The horse has a life cycle that can be broken down into four very distinct phases. After conception and birth, the horse evolves into adolescence, adulthood and finally old age.
Gestation and Birth
Mares, or female horses, typically experience seasonal estrous cycles, going into heat in late spring or early summer. If breeding is successful, the mare carries her baby for about 11 months, or an average of 335 days. The foal develops a heartbeat around day 23. After about 150 days of pregnancy, the placenta is fully formed around the baby. A mare spends about an hour in labor, on average, then lies down to deliver the foal. The foal begins to stand and walk within minutes of birth.
Horses are born after a gestation period of 11 months, and for the next year are called foals. In the first year, horses grow rapidly and will reach 90 percent of their adult height and 80 percent of their adult weight. Male foals are called colts, and females are called fillies.
The yearling has almost grown into its long legs, and its body frame has filled out. With each growth spurt, its hind is often 2 to 3 inches taller than its withers (the upward-curved part right below the neck).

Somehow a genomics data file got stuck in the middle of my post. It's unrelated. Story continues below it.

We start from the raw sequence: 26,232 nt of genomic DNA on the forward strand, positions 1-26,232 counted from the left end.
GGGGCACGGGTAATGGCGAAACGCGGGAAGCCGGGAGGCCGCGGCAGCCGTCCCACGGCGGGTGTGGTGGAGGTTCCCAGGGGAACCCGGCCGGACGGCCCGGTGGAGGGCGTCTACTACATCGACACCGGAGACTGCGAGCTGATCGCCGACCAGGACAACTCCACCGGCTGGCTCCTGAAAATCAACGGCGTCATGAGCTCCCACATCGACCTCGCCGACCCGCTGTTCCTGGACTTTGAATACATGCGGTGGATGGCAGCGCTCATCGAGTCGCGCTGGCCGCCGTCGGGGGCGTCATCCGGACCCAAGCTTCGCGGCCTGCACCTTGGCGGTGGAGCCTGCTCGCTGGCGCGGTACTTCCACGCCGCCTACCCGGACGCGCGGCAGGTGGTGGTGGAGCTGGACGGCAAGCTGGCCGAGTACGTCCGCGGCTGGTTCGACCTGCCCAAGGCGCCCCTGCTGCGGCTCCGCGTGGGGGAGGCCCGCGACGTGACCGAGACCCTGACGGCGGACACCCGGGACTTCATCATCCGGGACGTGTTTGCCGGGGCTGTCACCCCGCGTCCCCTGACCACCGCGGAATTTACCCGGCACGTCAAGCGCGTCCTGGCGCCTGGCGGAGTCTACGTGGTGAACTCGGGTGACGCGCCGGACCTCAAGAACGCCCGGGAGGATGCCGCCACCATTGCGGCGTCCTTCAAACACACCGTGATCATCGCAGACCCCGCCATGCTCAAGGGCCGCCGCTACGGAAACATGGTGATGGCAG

Most 2-year-old horses have reached their adult height and weight. In most cases, growth plates -- epiphyses -- located in the bones of the legs have closed and the horse can now be ridden.
A horse finally reached adulthood at the age of 4. Females are now referred to as mares, and males as stallions if they can still breed or geldings if they've been castrated.
The Geriatric Horse
By their late teens or early 20s, horses begin to show the signs of aging. Their backs begin to sag, and many develop age-related disorders such as kidney and liver disease. In the wild, these conditions contribute to rapid deterioration and death, but with proper care, horses can live into their mid 30s.